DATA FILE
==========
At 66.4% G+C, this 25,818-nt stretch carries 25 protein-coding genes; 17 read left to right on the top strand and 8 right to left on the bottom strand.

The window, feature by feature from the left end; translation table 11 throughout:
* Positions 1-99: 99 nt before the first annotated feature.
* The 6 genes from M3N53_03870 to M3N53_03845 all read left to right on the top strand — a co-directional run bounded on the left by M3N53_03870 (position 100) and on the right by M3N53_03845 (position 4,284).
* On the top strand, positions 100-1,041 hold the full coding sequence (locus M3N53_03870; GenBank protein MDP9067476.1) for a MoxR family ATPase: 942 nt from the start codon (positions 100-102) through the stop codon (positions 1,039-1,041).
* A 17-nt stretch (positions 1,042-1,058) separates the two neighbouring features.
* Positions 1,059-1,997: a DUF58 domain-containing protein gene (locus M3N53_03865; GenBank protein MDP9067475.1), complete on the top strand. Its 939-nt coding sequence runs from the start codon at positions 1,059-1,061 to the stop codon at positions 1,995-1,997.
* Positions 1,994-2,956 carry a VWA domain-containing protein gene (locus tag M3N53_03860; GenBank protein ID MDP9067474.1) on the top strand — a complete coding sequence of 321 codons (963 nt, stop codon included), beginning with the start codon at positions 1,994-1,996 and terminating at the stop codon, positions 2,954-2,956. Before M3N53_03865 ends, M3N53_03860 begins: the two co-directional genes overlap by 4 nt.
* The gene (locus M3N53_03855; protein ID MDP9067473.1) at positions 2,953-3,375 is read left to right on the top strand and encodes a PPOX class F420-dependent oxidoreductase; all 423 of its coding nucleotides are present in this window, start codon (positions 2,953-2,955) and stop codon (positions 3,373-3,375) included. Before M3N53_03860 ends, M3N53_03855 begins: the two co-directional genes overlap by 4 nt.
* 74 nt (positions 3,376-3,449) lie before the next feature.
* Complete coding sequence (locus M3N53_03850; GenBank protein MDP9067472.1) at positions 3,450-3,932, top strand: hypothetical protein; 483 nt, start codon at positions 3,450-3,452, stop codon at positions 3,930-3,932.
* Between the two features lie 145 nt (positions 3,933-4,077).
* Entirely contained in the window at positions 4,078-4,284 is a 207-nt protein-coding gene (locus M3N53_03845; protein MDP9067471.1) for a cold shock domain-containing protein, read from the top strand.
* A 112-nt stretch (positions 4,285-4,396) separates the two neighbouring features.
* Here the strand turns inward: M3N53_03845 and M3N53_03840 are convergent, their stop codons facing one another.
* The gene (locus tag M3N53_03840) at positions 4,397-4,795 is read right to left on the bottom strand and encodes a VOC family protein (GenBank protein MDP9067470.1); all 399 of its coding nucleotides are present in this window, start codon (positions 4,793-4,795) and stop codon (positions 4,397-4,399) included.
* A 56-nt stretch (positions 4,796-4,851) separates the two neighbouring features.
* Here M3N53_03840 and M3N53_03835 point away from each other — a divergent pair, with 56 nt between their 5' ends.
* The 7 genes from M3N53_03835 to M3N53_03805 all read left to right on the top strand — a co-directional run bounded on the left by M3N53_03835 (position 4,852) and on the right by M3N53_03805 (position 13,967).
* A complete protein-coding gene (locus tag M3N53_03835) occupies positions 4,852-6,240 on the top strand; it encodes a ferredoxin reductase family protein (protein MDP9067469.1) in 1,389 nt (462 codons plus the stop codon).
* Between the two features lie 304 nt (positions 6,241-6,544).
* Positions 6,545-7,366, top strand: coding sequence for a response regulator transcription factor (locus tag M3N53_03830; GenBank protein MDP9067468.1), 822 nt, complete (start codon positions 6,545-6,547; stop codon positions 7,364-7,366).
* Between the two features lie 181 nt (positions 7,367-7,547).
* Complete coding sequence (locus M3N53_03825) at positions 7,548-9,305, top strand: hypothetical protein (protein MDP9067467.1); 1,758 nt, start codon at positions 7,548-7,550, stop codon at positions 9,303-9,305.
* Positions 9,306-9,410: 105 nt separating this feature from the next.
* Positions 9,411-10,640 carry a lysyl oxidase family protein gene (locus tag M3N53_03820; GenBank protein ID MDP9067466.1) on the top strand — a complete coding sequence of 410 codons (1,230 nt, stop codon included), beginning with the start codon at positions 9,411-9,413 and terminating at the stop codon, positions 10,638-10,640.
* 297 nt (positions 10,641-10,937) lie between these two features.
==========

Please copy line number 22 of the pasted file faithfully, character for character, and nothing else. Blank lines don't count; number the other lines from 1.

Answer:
* Positions 6,545-7,366, top strand: coding sequence for a response regulator transcription factor (locus tag M3N53_03830; GenBank protein MDP9067468.1), 822 nt, complete (start codon positions 6,545-6,547; stop codon positions 7,364-7,366).